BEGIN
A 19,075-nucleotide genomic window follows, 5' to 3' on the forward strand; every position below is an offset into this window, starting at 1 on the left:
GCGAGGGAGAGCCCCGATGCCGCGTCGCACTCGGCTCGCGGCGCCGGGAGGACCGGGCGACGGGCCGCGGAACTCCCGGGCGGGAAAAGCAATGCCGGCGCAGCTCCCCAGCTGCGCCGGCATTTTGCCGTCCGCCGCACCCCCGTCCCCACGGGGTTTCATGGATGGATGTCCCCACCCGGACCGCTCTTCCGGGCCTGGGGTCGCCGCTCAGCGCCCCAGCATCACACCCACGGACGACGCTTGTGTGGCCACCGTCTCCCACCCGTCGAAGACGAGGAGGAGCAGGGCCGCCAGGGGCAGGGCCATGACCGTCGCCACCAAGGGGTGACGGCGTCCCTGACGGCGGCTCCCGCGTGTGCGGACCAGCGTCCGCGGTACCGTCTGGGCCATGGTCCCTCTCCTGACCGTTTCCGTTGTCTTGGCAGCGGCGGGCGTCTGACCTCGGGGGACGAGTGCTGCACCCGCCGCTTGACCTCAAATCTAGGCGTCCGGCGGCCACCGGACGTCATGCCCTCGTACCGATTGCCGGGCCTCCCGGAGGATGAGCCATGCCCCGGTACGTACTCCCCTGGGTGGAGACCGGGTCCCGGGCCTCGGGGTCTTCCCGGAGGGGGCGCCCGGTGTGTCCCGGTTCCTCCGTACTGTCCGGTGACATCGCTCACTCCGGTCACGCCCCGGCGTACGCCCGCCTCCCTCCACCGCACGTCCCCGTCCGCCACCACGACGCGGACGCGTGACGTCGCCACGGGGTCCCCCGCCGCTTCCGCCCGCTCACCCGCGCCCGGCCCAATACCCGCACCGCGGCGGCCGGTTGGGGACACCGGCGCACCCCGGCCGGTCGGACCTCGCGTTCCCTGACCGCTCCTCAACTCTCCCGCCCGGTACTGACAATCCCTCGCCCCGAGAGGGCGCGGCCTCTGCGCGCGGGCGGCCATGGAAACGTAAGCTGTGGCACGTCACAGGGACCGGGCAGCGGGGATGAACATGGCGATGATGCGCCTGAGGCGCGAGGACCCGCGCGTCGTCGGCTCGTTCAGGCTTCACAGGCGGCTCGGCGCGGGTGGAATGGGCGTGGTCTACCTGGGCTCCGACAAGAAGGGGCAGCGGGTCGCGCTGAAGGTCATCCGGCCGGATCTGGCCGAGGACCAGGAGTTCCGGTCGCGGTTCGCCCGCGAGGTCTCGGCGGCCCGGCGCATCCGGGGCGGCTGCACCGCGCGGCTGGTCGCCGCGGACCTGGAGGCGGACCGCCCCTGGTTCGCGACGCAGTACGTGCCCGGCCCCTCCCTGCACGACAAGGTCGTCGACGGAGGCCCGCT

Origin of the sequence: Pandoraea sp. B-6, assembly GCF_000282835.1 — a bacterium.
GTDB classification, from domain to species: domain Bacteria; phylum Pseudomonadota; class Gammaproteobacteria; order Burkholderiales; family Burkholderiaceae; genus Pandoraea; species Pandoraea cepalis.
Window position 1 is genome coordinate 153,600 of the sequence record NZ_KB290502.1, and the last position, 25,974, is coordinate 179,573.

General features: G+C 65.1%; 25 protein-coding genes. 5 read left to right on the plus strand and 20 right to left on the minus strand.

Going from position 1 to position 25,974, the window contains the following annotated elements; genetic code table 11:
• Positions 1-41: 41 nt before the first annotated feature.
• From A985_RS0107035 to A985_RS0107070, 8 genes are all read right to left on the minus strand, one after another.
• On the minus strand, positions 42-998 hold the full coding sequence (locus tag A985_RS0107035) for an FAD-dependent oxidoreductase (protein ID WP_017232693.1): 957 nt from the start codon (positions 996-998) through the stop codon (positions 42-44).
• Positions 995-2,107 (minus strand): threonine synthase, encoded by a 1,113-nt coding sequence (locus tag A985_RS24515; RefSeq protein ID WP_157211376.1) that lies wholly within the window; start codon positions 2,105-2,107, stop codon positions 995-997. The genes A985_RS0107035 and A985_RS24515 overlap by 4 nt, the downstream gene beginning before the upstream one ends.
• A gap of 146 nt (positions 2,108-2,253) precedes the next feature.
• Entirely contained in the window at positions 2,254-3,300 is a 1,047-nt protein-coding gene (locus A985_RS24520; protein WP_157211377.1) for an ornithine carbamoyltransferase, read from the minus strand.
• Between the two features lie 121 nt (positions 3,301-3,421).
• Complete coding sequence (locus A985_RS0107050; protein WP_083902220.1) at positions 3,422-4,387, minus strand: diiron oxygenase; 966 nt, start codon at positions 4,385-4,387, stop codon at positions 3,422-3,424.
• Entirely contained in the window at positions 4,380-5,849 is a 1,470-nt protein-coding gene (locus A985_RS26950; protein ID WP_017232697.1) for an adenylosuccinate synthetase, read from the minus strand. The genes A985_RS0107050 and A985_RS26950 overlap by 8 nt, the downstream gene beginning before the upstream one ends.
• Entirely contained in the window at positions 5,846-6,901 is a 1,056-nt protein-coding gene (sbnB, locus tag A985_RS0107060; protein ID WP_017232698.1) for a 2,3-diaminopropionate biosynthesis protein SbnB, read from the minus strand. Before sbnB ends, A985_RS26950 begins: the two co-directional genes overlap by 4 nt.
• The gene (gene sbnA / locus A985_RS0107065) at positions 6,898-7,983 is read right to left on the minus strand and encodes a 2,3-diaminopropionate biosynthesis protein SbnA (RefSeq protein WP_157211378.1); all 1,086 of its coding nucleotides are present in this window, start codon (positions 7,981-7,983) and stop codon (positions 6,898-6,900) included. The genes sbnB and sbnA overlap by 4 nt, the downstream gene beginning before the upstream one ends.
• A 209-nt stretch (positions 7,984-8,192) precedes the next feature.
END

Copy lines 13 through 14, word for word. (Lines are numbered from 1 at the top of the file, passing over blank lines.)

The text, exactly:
• Entirely contained in the window at positions 2,254-3,300 is a 1,047-nt protein-coding gene (locus A985_RS24520; protein WP_157211377.1) for an ornithine carbamoyltransferase, read from the minus strand.
• Between the two features lie 121 nt (positions 3,301-3,421).